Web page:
But the other day while in Caracas I realized that even in the essential small pleasures of our life chavismo is robbing us. For example, today we cannot make "Arroz con Leche" anymore. In this respect the vain bolibanana revolution is a great equalizer: it is not a matter of money, neither the poor nor the rich can find the three basic ingredients of arroz con leche, namely milk, rice and sugar.
Perhaps the non-Venezuelan reader might wonder why arroz con leche could be such a litmus test. Let's say that arroz con leche is our basic comfort food, the one we inherited from our childhood years, the one for which there might be as many recipes as there are grandmothers. Arroz con leche is not just rice pudding, this infamous concoction found in Europe or the US. No, a good arroz con leche is soft enough that when you hold it on the edge of a tilted spoon it looks like forming a major dollop about to fall but it is still sticky enough to remain in the spoon. An art, high culinary art if you ask me (1).
Arroz con leche is also perhaps the most universal children rhyme in Latin America. Be it the rather pompous Argentinean version or the more simplistic Dominican one. It seems that each country has its own lyrics (I could not find the Venezuelan version so I am limiting here to the basic tune). Because we all sung it in our school yard, it remains with us as our essential comfort food, the one that ties us to an ever sunny schoolyard, the dessert we would not dare order in a restaurant but the one that never gets old in our refrigerator.
Thus of course it is rather dispiriting that since the last quarter of 2007 it is an increasingly difficult dish to prepare. Last weekend I was in Caracas and I visited a grocery store in the middle to upper middle class neighborhood of El Cafetal, a store where people do not mid as much to pay a little bit extra to get what they need. But even this acquiescence of the local customers is not enough. After all the Indecu, that selectively nazi price control mob, tends to strike more at such grocery stores. Of course, they are more likely to get there some payback of substance to stop them from closing the store.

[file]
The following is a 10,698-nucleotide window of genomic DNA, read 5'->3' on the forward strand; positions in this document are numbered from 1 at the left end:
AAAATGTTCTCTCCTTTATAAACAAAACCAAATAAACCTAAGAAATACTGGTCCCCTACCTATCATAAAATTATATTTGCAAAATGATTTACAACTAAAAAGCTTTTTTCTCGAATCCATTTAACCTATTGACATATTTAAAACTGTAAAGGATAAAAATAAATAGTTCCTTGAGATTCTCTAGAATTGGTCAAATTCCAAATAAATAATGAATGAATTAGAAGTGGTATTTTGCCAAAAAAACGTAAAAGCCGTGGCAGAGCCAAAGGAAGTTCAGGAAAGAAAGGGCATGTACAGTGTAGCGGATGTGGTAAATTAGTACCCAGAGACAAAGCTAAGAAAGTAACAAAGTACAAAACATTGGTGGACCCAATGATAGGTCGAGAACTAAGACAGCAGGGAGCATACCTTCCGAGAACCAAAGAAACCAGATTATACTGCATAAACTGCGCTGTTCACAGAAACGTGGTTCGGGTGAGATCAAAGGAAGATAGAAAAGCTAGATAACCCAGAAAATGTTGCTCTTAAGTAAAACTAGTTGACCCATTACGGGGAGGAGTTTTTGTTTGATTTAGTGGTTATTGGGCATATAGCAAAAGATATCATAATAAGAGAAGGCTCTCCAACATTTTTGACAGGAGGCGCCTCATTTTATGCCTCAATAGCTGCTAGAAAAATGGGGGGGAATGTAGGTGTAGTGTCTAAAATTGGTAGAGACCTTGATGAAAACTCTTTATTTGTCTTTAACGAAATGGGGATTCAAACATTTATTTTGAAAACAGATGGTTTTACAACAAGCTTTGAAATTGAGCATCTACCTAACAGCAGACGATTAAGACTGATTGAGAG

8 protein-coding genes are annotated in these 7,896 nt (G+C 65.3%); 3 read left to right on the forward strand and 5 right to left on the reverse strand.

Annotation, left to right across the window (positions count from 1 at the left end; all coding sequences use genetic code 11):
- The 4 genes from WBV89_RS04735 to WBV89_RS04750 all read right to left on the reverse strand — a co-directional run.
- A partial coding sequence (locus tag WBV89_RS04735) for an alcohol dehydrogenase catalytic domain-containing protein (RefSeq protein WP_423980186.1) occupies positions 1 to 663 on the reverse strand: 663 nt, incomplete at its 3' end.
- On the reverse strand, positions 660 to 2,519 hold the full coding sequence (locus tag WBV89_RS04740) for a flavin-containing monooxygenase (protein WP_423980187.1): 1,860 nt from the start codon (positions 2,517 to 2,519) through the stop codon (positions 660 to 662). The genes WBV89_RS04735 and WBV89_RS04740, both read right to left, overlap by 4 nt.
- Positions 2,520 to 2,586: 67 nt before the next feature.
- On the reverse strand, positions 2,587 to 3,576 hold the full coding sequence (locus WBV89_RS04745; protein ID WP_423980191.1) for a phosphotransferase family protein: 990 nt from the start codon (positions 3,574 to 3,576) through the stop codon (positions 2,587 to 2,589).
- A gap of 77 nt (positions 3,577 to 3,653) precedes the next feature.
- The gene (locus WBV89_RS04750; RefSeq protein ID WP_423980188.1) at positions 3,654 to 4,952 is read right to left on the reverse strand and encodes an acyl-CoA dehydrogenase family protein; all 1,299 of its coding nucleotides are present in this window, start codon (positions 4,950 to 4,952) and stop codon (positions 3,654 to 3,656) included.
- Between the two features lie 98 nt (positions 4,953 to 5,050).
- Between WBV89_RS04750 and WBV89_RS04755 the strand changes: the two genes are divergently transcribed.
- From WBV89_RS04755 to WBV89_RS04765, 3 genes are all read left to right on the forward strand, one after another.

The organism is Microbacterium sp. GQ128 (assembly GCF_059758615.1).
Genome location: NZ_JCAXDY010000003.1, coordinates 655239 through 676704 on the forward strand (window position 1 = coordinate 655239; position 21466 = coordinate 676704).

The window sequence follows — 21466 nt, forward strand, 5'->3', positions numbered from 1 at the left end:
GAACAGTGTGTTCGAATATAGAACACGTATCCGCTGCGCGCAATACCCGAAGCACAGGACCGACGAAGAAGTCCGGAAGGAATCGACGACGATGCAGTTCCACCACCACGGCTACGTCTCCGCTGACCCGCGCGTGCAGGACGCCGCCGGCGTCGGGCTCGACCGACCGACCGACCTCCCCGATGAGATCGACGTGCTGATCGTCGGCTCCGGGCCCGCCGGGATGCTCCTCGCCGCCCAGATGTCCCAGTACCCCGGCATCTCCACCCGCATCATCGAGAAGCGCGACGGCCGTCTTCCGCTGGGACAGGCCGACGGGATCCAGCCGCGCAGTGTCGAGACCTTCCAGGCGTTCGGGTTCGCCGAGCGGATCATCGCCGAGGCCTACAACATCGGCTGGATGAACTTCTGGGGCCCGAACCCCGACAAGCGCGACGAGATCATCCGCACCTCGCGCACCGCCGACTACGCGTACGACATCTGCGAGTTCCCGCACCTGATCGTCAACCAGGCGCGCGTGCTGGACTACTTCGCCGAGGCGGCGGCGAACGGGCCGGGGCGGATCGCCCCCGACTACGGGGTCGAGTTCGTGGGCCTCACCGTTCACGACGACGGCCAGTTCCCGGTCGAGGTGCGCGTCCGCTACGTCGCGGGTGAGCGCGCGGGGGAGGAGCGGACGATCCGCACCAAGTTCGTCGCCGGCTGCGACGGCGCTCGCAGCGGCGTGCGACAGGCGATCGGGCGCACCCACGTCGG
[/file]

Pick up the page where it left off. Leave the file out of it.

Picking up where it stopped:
Thus this week end I did a little photo report of the Plaza grocery store in El Cafetal, a very old grocery store which existed in the early days of El Cafetal when this one had not even a half dozen high rises (now El Cafetal has dozens and dozens of high rises lining up its main streets, but that is another story). The fact of the matter is that in spite of the population growth the Plaza has retained its original size and a feel of mom and pop store that I hope the pictures will transmit, even though they are a little bit depressing.
We will start by observing that there is no milk nor sugar.
The first picture is the former sugar section which know offers only fructose and a little bit of pastry grade powdered sugar, of use only in glazing. The section is now reduced appropriately to a specialty area close to the Mexican food ingredients. You will notice that even the beans used to hide the gap in the area are gently disposed so as to hide their very own limited quantities. But I suppose I should not complain: we had at least 3 types of beans which is more than usual...
The next picture is the powder milk area. As usual there is nothing of the stuff, neither is the UHT versions usually stored on the right side. Even the infant formulas are low. There is though condensed milk, which I must add is not suitable for real arroz con leche as it makes it over sweetened. Condensed milk is a short cut to the real thing that any expert will immediately recognize. Not that I have anything against condensed milk which is great for "tres leches" or "quesillo", but it does not work well with arroz con leche.